Electricity Market Reform & Permitting
Ahead of the key policy discussions taking place in Brussels, here are some of the relevant updates:
Electricity Market Design Reform
On 14 November, Mechthild Wörsdörfer (Deputy Director General at DG ENER, European Commission) presented to the European Parliament’s ITRE committee the Commission’s plans on the upcoming electricity market design reform.
You will kindly find below the key points from her intervention:
Content & Objectives
– Targeted reform aimed at decoupling the pricing mechanism of renewables and low carbon technologies from marginal technologies
– Ensure better functioning of short-term markets and efficient dispatch
– Improve REMIT to make markets more transparent
– Reduce market volatility and keep incentives for investments (also on grids)
– Mid-December: Commission to publish consultation document open for stakeholders’ feedback (TBD consultation period, usually is 4/8 weeks)
– 19 December: topic discussed at Energy Council
– February/March 2023: Commission’s proposal
– Given the time constraints, no full fledged impact assessment has been done
– Emphasis was given to the fact that many provisions of the Clean Energy Package – especially on flexibility – are still to be implemented
– Digitalization and decentralization of the energy system were mentioned as key topics, but it was not clear if and how they will be addressed in the reform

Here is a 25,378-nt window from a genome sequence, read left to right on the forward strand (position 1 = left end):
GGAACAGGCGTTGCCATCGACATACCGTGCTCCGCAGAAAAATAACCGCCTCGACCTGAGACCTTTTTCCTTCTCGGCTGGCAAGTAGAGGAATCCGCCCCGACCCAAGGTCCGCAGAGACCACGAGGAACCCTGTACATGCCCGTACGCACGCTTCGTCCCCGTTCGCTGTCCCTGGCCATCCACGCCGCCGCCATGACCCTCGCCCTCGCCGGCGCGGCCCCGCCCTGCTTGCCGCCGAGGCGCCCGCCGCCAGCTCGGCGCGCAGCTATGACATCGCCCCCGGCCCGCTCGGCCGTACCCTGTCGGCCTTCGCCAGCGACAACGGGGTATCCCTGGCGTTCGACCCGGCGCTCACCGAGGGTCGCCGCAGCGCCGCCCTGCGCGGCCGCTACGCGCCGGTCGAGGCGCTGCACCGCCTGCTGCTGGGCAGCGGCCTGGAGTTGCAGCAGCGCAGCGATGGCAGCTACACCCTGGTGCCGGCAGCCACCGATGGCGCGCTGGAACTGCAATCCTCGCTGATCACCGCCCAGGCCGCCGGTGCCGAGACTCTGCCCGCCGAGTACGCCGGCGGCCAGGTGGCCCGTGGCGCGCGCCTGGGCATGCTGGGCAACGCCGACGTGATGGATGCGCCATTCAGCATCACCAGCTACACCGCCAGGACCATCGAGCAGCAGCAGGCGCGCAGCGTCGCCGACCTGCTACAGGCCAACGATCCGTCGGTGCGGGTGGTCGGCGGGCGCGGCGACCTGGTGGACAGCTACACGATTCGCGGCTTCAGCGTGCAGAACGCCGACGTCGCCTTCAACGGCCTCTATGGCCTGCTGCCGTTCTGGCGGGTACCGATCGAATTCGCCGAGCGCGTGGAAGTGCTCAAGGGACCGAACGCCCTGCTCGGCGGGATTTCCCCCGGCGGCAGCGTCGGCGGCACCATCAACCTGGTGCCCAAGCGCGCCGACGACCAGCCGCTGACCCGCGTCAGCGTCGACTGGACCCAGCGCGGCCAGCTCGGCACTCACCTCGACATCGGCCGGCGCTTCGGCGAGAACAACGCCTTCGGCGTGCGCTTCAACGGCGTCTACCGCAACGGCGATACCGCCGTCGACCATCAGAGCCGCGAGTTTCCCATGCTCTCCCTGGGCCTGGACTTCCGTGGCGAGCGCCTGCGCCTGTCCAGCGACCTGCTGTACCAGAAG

– When asked about the “Iberian exemption”, she said that while it reduced prices, the mechanism also triggered an increase in gas consumption
As previously announced, GEODE will work on this initiative through a dedicated Task Force currently being formed (please let us know if you would like to participate).
Permitting for Renewable Energy Projects
Additionally, on 14 November, the European Parliament’s ITRE committee voted on a report aimed to accelerate the deployment of renewable energy installations through easier permitting procedures.
Compared to the Commission’s proposal – presented with the REPowerEU plan last May and revising the Renewable Energy Directive (RED) – the Parliament’s text proposes to shorten the maximum period to approve new installations from 12 to 9 months, if located in the so-called “renewables acceleration areas”.
The new permit-granting process would cover all administrative steps to build, repower and operate plants for the production of renewable energy, including hybrid power plants. It would also cover storage, connection to the grid and the integration of renewables into heating and cooling networks.
The report will be put to a vote by the Parliament’s plenary during a forthcoming plenary session, and be further discussed with the Council as part of the ongoing trilogues negotiations on the Renewable Energy Directive (RED).
The file just voted is not to be confused with the new temporary emergency Council Regulation to accelerate permitting procedure proposed by the Commission on 9 November. The latter is expected to be approved during the next Extraordinary Energy Council on 24 November, and its provisions will act as a “bridge” until the permitting measures included in the ongoing revision of the Renewable Energy Directive will be implemented at national level.